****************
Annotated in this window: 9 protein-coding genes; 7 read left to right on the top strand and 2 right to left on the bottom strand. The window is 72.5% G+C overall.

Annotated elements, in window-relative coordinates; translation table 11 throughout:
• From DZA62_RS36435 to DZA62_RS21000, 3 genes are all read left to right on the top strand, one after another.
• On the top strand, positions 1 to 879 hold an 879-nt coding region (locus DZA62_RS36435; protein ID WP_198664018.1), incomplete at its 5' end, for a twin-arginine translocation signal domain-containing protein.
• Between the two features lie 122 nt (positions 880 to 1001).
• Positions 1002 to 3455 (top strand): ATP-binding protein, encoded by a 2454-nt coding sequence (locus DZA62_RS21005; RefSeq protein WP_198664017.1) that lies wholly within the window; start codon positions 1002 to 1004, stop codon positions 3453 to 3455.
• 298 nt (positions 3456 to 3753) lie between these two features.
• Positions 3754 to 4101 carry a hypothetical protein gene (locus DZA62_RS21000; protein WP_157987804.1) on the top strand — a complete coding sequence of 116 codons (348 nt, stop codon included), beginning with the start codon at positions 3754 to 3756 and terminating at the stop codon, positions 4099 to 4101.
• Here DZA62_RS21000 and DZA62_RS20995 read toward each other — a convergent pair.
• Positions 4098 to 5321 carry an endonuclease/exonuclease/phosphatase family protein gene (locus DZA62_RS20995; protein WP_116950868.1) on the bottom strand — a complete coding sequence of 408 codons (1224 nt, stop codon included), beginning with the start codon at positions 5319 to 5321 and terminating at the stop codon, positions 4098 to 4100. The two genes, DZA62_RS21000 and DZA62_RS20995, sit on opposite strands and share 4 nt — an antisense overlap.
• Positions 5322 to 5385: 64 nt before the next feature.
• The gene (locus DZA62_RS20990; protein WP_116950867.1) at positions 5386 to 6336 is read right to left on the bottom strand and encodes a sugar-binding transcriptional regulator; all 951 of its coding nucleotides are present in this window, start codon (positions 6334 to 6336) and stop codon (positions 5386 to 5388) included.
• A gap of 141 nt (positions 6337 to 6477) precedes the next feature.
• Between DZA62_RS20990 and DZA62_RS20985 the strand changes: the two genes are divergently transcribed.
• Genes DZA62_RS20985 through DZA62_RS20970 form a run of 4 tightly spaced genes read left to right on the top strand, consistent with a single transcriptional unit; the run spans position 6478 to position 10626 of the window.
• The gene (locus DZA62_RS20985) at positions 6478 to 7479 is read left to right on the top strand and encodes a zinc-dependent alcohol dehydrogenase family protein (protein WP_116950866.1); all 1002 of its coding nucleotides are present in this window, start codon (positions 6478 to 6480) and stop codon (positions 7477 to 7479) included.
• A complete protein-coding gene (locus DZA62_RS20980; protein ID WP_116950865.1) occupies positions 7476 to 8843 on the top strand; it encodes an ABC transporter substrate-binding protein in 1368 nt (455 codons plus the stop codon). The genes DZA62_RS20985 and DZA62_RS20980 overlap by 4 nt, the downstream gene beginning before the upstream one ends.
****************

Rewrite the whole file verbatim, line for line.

Annotated in this window: 9 protein-coding genes; 7 read left to right on the top strand and 2 right to left on the bottom strand. The window is 72.5% G+C overall.

Annotated elements, in window-relative coordinates; translation table 11 throughout:
• From DZA62_RS36435 to DZA62_RS21000, 3 genes are all read left to right on the top strand, one after another.
• On the top strand, positions 1 to 879 hold an 879-nt coding region (locus DZA62_RS36435; protein ID WP_198664018.1), incomplete at its 5' end, for a twin-arginine translocation signal domain-containing protein.
• Between the two features lie 122 nt (positions 880 to 1001).
• Positions 1002 to 3455 (top strand): ATP-binding protein, encoded by a 2454-nt coding sequence (locus DZA62_RS21005; RefSeq protein WP_198664017.1) that lies wholly within the window; start codon positions 1002 to 1004, stop codon positions 3453 to 3455.
• 298 nt (positions 3456 to 3753) lie between these two features.
• Positions 3754 to 4101 carry a hypothetical protein gene (locus DZA62_RS21000; protein WP_157987804.1) on the top strand — a complete coding sequence of 116 codons (348 nt, stop codon included), beginning with the start codon at positions 3754 to 3756 and terminating at the stop codon, positions 4099 to 4101.
• Here DZA62_RS21000 and DZA62_RS20995 read toward each other — a convergent pair.
• Positions 4098 to 5321 carry an endonuclease/exonuclease/phosphatase family protein gene (locus DZA62_RS20995; protein WP_116950868.1) on the bottom strand — a complete coding sequence of 408 codons (1224 nt, stop codon included), beginning with the start codon at positions 5319 to 5321 and terminating at the stop codon, positions 4098 to 4100. The two genes, DZA62_RS21000 and DZA62_RS20995, sit on opposite strands and share 4 nt — an antisense overlap.
• Positions 5322 to 5385: 64 nt before the next feature.
• The gene (locus DZA62_RS20990; protein WP_116950867.1) at positions 5386 to 6336 is read right to left on the bottom strand and encodes a sugar-binding transcriptional regulator; all 951 of its coding nucleotides are present in this window, start codon (positions 6334 to 6336) and stop codon (positions 5386 to 5388) included.
• A gap of 141 nt (positions 6337 to 6477) precedes the next feature.
• Between DZA62_RS20990 and DZA62_RS20985 the strand changes: the two genes are divergently transcribed.
• Genes DZA62_RS20985 through DZA62_RS20970 form a run of 4 tightly spaced genes read left to right on the top strand, consistent with a single transcriptional unit; the run spans position 6478 to position 10626 of the window.
• The gene (locus DZA62_RS20985) at positions 6478 to 7479 is read left to right on the top strand and encodes a zinc-dependent alcohol dehydrogenase family protein (protein WP_116950866.1); all 1002 of its coding nucleotides are present in this window, start codon (positions 6478 to 6480) and stop codon (positions 7477 to 7479) included.
• A complete protein-coding gene (locus DZA62_RS20980; protein ID WP_116950865.1) occupies positions 7476 to 8843 on the top strand; it encodes an ABC transporter substrate-binding protein in 1368 nt (455 codons plus the stop codon). The genes DZA62_RS20985 and DZA62_RS20980 overlap by 4 nt, the downstream gene beginning before the upstream one ends.